outdoors close to home.

The City should maintain all parks with a high level of service, maintenance, repair and upkeep. Parks
should be evaluated to determine which facilities each park needs.

      Cabezon Park, shown at left, is a perfect example of a park made to service
      the surrounding community. The park has 13 acres consisting of playgrounds,
      sports fields, a community center, swimming pool, and more. The community
      surrounding the park has 2600 homes and is in close proximity to two
      elementary schools.

                                                        13 | P a g e
Weeds are everywhere in the City and cannot be prevented. Weeds will grow on any piece of land--front
yards, backyards, in sidewalk cracks and medians. Unmaintained areas with overgrown weeds give the
impression of neglect. In our neighborhoods in particular, weeds are a growing problem. Most
neighborhoods have homes that have become overgrown with weeds for a multitude of reasons. Current
City ordinance regulates the height of the weeds, but the problem has become so vast that it is impossible to
catch all of the neglected areas all of the time.
The task force recommends a code enforcement sweep on a quarterly, seasonal basis that would entail
code enforcement visiting all neighborhoods in the City and citing violators. A schedule would be set by the
City whereby on certain dates, City representatives would visit certain neighborhoods, with every
neighborhood receiving a visit within a calendar year. By doing this, the City can ensure that all
neighborhoods are treated fairly with regards to the ordinance. For violators who remain non-compliant, the
task force recommends referring offenders to an environmental court, discussed in a later section.
In order to implement the code enforcement sweep, the City will need to hire a seasonal employee to inspect
neighborhoods and report to City code enforcement officers. The City code enforcement officers would
issue citations, but the leg work (i.e. spotting violators) would be done by the seasonal employee. A high
school or college student interested in code enforcement or civic work would be an ideal candidate. The
approximate cost for an additional seasonal employee would be $10,000 per year.

                   Expense                                   Cost
                   Seasonal Employee                         $10,000 /year

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Graffiti is a problem that cities of all sizes have encountered. Rio Rancho is not immune to the graffiti
epidemic. The City has taken a major step towards fighting graffiti by allowing residents to report incidences
online through the "Citizen Question Forms" provided on the City website, which is one effective way to
notify the City of graffiti, but the online ―Citizen Question Form‖ procedure may not be accessible to all City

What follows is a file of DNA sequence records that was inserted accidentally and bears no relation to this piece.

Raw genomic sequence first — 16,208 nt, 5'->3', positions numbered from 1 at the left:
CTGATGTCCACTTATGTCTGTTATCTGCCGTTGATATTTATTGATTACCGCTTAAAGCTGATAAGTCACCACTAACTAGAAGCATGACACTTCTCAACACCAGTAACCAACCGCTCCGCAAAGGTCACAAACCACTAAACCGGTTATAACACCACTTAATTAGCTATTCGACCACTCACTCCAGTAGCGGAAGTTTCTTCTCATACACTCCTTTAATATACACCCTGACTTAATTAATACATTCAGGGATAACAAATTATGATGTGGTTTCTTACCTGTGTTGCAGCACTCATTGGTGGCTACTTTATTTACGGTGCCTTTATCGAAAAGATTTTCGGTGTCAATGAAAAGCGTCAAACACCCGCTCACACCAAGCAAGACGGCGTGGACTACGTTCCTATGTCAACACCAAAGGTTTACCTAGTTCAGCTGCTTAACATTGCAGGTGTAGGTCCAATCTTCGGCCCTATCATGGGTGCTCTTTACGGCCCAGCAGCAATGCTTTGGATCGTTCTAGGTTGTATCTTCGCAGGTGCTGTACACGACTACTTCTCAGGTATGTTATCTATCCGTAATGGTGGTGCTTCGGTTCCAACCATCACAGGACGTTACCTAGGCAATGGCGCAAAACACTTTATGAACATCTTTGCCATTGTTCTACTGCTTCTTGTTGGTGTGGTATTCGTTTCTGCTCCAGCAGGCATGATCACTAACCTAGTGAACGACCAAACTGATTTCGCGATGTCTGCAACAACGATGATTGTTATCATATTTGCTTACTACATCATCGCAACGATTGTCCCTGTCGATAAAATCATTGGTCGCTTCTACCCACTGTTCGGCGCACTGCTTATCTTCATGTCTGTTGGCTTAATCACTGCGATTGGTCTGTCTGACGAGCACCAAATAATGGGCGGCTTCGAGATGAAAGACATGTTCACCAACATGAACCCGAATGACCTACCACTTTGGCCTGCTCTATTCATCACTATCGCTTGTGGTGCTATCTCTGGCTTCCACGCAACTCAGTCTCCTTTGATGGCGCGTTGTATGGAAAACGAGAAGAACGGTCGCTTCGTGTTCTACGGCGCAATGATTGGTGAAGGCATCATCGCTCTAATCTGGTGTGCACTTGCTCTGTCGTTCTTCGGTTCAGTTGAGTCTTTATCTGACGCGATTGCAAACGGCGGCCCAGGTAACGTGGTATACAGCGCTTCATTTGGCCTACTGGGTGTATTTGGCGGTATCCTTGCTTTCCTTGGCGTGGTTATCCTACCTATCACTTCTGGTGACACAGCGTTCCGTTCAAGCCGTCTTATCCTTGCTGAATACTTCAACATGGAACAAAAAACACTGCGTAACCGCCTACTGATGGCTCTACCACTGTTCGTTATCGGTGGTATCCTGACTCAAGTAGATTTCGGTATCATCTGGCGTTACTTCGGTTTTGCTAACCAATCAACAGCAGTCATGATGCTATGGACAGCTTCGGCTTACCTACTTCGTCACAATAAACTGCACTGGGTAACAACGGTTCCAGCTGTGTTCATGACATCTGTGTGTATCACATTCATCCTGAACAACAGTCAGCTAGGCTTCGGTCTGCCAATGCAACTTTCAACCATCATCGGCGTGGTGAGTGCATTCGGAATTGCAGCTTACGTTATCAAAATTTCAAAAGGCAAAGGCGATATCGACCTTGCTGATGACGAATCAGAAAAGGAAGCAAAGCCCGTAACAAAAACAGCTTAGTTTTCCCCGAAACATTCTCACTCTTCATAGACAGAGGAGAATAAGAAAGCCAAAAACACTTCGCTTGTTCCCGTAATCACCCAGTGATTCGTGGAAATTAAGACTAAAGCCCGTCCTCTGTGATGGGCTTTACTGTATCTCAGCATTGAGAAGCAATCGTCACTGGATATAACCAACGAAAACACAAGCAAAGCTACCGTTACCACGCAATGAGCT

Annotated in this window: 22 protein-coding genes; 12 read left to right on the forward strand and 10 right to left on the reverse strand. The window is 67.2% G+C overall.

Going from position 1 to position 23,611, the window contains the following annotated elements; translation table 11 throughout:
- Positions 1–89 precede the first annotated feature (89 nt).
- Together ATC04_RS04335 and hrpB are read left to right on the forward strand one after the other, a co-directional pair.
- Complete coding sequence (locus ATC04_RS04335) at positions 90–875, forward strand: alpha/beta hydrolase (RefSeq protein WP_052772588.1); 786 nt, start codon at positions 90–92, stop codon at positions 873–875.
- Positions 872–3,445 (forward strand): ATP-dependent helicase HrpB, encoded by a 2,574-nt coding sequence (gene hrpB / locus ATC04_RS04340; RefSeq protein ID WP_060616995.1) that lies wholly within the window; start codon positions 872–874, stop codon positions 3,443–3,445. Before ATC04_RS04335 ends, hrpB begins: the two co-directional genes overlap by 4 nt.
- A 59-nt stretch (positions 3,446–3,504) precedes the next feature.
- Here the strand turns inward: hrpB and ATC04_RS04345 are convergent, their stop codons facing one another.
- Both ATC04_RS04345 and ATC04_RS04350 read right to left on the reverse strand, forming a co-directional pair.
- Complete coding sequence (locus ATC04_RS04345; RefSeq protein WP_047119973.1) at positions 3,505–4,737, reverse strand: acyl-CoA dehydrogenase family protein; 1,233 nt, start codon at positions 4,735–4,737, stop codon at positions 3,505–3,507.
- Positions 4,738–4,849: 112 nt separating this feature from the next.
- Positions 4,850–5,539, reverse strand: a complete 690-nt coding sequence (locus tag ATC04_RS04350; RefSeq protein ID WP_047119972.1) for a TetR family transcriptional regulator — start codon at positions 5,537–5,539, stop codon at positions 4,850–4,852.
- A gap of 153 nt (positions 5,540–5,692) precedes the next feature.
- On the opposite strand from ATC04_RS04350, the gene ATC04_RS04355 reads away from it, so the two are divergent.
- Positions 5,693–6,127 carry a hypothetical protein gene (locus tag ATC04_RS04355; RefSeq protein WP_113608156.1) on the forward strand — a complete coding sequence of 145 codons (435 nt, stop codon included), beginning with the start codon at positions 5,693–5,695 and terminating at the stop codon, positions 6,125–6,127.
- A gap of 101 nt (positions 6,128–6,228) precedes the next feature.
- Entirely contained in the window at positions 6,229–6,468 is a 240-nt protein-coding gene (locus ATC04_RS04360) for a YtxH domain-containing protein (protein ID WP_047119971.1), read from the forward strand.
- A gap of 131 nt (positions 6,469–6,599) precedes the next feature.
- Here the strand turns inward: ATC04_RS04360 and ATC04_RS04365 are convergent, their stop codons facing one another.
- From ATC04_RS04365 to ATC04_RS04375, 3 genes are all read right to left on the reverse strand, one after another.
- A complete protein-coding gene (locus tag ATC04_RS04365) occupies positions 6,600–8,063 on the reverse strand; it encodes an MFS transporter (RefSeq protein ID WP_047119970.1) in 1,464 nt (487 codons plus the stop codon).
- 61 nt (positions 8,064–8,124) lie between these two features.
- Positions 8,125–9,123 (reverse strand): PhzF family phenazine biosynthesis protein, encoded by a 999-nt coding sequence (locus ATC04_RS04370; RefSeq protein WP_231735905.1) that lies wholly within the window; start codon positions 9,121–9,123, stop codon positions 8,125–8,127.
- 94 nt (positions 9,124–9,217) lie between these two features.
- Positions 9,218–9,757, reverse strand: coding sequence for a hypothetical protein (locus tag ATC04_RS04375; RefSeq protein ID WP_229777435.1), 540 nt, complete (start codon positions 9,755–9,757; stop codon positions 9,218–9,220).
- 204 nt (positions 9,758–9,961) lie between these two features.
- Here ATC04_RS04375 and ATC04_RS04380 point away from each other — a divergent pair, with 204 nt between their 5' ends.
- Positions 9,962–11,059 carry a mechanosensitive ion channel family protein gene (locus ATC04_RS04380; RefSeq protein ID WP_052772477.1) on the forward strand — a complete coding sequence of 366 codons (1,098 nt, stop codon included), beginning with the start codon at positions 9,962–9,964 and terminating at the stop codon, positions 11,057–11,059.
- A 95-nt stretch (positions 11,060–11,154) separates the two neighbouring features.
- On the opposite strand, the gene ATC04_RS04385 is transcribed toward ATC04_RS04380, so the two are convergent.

Rio Rancho has a diverse population, whose needs and lifestyles vary greatly. Some residents do not have
access to the internet. Others may not be proficient in using the internet. One way to ensure that more
residents can reach City staff is by implementing a ―311‖ program which would allow residents to call one
number—311—in order to report incidences such as graffiti. The 311 program is discussed in a later

                                                  15 | P a g e
Where do Rio Ranchoans go to shop, eat at a restaurant, take in a concert, dance at a nightclub or take an
evening stroll? Rio Rancho is the third largest city in New Mexico with much more room to grow, but it lacks
a key component of a big city--a specific area where people can gather to be entertained. Without specific
areas defined and intended to be entertainment areas, the City will lose out on the potential tax revenue,
residents will have a decreased satisfaction in the area they live in since they always have to leave the City
to find entertainment, potential jobs will be lost, and Rio Rancho will continue to be overlooked as a
destination. The recent Citizen Survey conducted in 2008, showed that the City is below the benchmark in
resident satisfaction regarding shopping opportunities and places to work. The proposed City Center is
intended to be such an area but until that area gets built up, the residents need a place to go.
Rio Rancho already has the beginnings of a good entertainment district: Southern Blvd from NM 528
westward. Several restaurants have already opened in the area and there are existing stores and shop
spaces waiting to be filled. In order to attract people to the venues, the area needs to become more visually
appealing so that people want to be a part of the scene. Special paving and lighting can delineate this
entertainment district. Pedestrian friendly features can be incorporated, such as human scale buildings that
are inviting, benches to rest on, and outdoor seating areas for restaurants.
The cost to improve Southern Blvd will vary depending on the features chosen to construct and the existing
infrastructure. A conservative estimate for the portion of Southern Blvd from NM 528 to Peach Tree Road
(approximately ½ mile) is shown in the following table:
           Item                      Quantity                           Cost/Quantity     Total Cost

  5 Foot Wide Decorative         4000 Linear Feet                  $10 / Linear Foot       $40,000

Decorative Street Lamps (~1          40 Each                             $1000/Each        $40,000
  per 100 ft of sidewalk)

    Pedestrian Friendly              4 Each                            $150,000/Each       $600,000